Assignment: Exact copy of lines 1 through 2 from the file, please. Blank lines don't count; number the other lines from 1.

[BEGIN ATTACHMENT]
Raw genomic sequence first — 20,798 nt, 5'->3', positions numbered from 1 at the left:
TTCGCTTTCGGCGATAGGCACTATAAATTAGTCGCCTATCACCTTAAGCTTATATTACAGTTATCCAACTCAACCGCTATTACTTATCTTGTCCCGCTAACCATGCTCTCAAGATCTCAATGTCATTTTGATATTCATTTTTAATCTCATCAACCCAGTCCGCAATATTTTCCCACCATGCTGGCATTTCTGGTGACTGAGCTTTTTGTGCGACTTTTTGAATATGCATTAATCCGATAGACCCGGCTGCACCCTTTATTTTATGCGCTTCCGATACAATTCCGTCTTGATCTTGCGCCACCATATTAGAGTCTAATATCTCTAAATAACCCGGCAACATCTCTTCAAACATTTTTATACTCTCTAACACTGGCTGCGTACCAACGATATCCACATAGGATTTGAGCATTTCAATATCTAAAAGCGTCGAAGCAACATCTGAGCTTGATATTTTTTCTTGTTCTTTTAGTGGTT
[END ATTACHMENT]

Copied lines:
Raw genomic sequence first — 20,798 nt, 5'->3', positions numbered from 1 at the left:
TTCGCTTTCGGCGATAGGCACTATAAATTAGTCGCCTATCACCTTAAGCTTATATTACAGTTATCCAACTCAACCGCTATTACTTATCTTGTCCCGCTAACCATGCTCTCAAGATCTCAATGTCATTTTGATATTCATTTTTAATCTCATCAACCCAGTCCGCAATATTTTCCCACCATGCTGGCATTTCTGGTGACTGAGCTTTTTGTGCGACTTTTTGAATATGCATTAATCCGATAGACCCGGCTGCACCCTTTATTTTATGCGCTTCCGATACAATTCCGTCTTGATCTTGCGCCACCATATTAGAGTCTAATATCTCTAAATAACCCGGCAACATCTCTTCAAACATTTTTATACTCTCTAACACTGGCTGCGTACCAACGATATCCACATAGGATTTGAGCATTTCAATATCTAAAAGCGTCGAAGCAACATCTGAGCTTGATATTTTTTCTTGTTCTTTTAGTGGTT